Monthly Archive for December, 2011

Last Days of Pressing

You can’t say that the harvest is over until the final pressing. What is being pressed today are small lots of wine, mostly in 1 ton bin fermenters, wine held on its skins for an extended period of time – over 2 months since picking. Small lots of Lagrein, Syrah and Cabernet Sauvignon, all selected, by Winemaker Bruce McGuire, first, because they are the pick of the crop and second, they have shown in the past to benefit immensely in complexity and depth from this contact.

These wines were picked in October, they were fermented dry, but then instead of pressing were kept with their skins. Every day the cap was pushed down to increase wine and skin contact. I tasted the Lagrein straight out of the press and I was amazed at its balance. It did not have the normal bitterness that red wines have at pressing. This, according to Bruce, is the secret of extended maceration moving the bitterness to the back of the palate. It takes patience and patience is the key to wine making.

The photos show the activity at our crush/press pad including one from the Tasting Room, a much more comfortable observation post on a very cold morning.
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Finally the front of the Winery looks normal again

Two months ago, in the middle of harvest, someone pressed the accelerator instead of the brakes in front of the winery. The SUV took out two large columns, the front door, a side bench and a window. This happened at closing time – no one was hurt – unless you count the embarrassment caused to the driver. The driver was a young smart woman picking up her child, she had not been inside the winery.

The front doors were hand fabricated and the columns were from a mill in Montana that specializes in large wooden columns, in this case 12″ in diameter and with a special hand finished look. Gary Adkins, who has done all our cabinet work, was able to trace down the mill, build new doors and yesterday he and David installed the doors and the columns.

I wanted to take pictures and show the before and after but, unfortunately, they did such a good job I took pictures of the wrong columns, also embarrassing.

The picture I am showing is an older image but you get the idea. Click the image to enlarge.

Primitivo

New in the tasting room this month–and my current favorite on the tasting list–is the 2009 Primitivo. The name Primitivo is Italian for Zinfandel, an ancient grape that originates in Croatia under the name Crljenak Kastelanski. In Italy, Primitivo is the pride of Puglia (the “boot heel” region of southern Italy) where it was brought from Croatia in the mid 1700’s.

A priest there gave the variety the Latin name Primativus when he noticed it was the first in his vineyard to ripen. For several hundred years Primitivo was used primarily as a blending grape providing body, color and flavor to red table wines of the Puglia region. It wasn’t until the latter half of the 1900’s that it truly made a name for itself as a varietal wine.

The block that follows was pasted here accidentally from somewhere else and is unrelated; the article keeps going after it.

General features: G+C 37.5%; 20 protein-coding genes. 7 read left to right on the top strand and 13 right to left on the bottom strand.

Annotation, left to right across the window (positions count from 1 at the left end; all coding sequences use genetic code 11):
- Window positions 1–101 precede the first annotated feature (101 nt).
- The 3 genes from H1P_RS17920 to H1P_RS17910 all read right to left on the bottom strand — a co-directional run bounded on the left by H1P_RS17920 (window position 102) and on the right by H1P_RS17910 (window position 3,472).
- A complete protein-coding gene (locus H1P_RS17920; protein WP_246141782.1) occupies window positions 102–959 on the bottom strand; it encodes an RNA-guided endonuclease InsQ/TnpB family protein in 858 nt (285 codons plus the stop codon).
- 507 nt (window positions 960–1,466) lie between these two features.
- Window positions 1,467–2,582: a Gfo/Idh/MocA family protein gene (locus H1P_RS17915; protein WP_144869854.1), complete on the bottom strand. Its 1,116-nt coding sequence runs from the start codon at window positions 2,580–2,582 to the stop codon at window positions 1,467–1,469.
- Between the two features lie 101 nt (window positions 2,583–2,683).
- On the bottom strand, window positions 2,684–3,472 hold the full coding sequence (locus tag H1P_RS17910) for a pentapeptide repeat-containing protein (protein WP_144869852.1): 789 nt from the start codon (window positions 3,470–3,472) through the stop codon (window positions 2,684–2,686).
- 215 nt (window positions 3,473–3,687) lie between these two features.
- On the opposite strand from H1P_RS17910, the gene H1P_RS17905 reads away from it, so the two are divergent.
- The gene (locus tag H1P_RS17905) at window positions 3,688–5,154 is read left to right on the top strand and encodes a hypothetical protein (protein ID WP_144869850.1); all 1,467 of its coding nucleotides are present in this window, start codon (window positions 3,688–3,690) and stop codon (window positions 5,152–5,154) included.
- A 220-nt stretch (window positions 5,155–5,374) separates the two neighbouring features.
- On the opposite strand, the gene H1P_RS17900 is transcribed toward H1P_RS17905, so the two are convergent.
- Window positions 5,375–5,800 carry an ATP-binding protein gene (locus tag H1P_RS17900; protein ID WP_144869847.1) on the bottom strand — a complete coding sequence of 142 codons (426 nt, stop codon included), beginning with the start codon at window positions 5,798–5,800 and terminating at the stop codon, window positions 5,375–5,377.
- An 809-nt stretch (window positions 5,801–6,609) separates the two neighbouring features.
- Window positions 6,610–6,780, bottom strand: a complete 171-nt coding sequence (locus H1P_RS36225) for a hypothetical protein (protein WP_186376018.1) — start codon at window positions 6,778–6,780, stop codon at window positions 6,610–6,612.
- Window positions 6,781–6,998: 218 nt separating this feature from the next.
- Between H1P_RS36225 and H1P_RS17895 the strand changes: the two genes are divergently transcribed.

In fact, finding a bottle of Primitivo on an enoteca shelf anywhere north of Rome prior to the 1980’s was a rarity indeed. Today Primitivo is exceptionally popular and can be found in wine shops and fine restaurants around the globe.

Exactly how our Zinfandel got its name remains unknown. The grape was first imported to the US in 1829 through Long Island from the imperial nursery of Austria in Vienna without any record of its name. By 1830 New England growers were already referring it as Zenfendel and Zinfindal.

In 1852 the grape was shipped to California at the request of former gold rushers who had become farmers. By 1859 Zinfandel was a predominant vine of both the Napa and Sonoma growing regions. It wasn’t until the early 1990’s when California growers started importing Primitivo vines from Italy, thinking they had something new to experiment with, that geneticists at UC Davis noticed the two were identical.

Primitivo is typically high in alcohol, full-bodied and fruit forward with deep red hues and rich, full flavors. Our 2009 vintage is precisely that, which makes it the perfect wine to accompany many holiday dishes, especially rich, fatty poultry slathered in gravy and cranberry sauce.

This wine also pairs beautifully with gourmet Mexican dishes such as chicken in spicy chocolate Mole Poblano (pictured), a combination I recently devoured with much gusto at Dos Carlitos Restaurant in the heart of downtown Santa Ynez. The staff was friendly and professional, the ambience majestic, the food delicious, and the Primitivo first-class.
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Carlos Mascherin, Santa Barbara Winery

Bâtonnage

This week in the cellar we paid each barrel of Chardonnay a visit to stir its lees. This practice is known widely in the wine industry by its French name, bâtonnage. Lees are the sediments which gather at the bottom of a barrel or a tank containing fermenting juice or aging wine.

They are composed of various grape fragments, inactive yeasts and compounds that have crystalized, become heavy and sunk to the bottom of the barrel. A bowed wand with a paddle-like end is used to manually stir the lees in barrels and puncheons. Stirring the lees helps wine develop structure and complexity as well as voluptuous flavors and rich aromas.